U.S. Energy Information Administration Confirms Year-Over-Year Drop in U.S. Oil Production
March 10, 2016
With the release of the U.S. Energy Information Administration’s (EIA) latest Short Term Energy Outlook (STEO) yesterday came finalized figures for December 2015, allowing for balance of the year analysis, and revisions to forecasts. This most recent report continued to reinforce the agency’s bearish outlook by revising expected Brent crude oil prices lower once again. Brent and WTI crude prices are now forecast to average $34 per barrel in 2016 and $40 per barrel in 2017, which is $3 per barrel and $10 per barrel lower than the forecast in last month’s STEO, respectively. However, the report admits that futures and options contracts suggest a high level of uncertainty in this outlook.
Although the report noted the surprisingly resilient production for reason to revise prices lower, it also confirmed a very important change in a long-standing production trend of year-over-year growth. Monthly oil production has been trending lower since August 2015 on a month-over-month basis, but had still been eking out year-over-year growth in each month up through November. December 2015, however, marked the first year-over-year decline in domestic production for a month since September 2011. Final data for December shows a 0.17 million barrel per day decline relative to December 2014. December 2015 production is recorded at 9.26 million barrels per day, compared to 9.43 million barrels per day in December 2014 and 9.31 million barrels per day in November 2015. The EIA expects this trend of year-over-year deficits to continue to increase marginally in the months of January and February 2016.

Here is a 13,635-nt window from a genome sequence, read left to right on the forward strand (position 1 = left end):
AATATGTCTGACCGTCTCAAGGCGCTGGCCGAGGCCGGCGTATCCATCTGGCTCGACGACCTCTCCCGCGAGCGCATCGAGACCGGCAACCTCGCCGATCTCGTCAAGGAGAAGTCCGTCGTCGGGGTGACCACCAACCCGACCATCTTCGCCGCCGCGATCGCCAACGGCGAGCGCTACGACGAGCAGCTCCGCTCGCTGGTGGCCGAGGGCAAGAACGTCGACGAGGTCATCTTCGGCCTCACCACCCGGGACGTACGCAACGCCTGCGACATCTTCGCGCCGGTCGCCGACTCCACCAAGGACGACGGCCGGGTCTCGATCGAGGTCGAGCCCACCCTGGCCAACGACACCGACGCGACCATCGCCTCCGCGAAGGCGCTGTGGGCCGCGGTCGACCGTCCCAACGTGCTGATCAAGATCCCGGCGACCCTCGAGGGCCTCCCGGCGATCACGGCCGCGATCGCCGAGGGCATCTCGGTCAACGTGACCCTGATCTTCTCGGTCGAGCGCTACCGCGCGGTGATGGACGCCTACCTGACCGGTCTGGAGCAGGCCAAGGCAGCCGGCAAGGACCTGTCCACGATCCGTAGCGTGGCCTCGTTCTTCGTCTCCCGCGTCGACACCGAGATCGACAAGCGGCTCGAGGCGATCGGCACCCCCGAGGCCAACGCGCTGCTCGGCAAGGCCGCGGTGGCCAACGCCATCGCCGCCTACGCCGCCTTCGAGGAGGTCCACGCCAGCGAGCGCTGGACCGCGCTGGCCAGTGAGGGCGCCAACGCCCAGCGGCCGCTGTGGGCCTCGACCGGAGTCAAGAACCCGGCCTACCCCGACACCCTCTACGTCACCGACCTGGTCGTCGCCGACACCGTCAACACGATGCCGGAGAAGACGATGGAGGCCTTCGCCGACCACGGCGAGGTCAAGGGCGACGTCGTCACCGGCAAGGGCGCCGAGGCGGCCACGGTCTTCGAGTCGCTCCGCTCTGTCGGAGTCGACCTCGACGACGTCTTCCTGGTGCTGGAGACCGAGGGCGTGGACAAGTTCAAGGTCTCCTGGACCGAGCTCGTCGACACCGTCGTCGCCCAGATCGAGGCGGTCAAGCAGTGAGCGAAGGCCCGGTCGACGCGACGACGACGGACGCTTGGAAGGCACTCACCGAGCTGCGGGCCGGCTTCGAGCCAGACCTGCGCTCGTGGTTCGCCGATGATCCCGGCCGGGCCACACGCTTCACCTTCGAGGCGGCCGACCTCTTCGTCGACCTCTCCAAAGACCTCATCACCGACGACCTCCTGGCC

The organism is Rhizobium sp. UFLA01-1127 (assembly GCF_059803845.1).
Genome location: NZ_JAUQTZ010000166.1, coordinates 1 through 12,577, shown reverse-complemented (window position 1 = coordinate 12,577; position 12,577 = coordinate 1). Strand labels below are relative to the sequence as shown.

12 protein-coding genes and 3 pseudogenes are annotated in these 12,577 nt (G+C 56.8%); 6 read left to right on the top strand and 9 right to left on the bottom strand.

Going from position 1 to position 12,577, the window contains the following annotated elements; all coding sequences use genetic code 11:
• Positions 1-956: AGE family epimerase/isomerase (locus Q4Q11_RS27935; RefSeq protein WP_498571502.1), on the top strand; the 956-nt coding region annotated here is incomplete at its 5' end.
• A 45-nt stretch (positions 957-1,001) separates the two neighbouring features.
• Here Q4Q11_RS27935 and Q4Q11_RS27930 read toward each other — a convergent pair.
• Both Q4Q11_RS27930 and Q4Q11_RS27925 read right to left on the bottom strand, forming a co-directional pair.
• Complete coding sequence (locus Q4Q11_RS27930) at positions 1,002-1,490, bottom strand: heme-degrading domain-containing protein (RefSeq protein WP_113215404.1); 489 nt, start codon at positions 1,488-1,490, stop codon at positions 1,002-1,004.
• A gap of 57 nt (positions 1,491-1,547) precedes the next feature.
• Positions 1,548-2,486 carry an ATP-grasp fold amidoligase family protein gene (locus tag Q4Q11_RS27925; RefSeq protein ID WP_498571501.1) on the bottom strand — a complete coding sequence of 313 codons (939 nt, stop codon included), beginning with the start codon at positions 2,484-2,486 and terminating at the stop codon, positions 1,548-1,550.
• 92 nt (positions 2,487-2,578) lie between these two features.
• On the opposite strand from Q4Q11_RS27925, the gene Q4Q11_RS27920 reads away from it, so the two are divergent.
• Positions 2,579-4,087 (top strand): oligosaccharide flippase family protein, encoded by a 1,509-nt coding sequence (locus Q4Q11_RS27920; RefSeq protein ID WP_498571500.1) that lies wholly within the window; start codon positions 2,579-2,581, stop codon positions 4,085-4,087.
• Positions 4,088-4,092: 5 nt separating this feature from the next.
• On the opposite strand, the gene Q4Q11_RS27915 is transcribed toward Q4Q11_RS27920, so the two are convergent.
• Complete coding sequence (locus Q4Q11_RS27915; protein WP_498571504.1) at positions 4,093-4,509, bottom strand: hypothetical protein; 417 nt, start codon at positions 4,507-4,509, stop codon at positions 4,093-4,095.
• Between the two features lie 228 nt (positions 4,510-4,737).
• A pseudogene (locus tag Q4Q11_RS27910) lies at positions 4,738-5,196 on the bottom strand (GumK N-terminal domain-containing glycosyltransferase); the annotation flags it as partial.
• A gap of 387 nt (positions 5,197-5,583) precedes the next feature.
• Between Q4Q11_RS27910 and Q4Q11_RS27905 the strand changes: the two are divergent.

The EIA did, however, revise non-OPEC production higher this year, now expecting an increase of 0.2 million barrels per day in 2016, before dropping by 0.3 million barrels per day in 2017. Also noted by the EIA is a rise in unplanned supply disruption within OPEC members in February due to pipeline sabotage in Iraq and Nigeria. Regardless, the agency expects OPEC production to grow by 0.7 million barrels per day in 2016 and 0.4 million barrels per day in 2017. This leads to a conclusion of supply continuing to outpace demand by 1 million barrels per day through Q2 2017, and then dwindling in the second half of the year to balance supply and demand by the close of the year.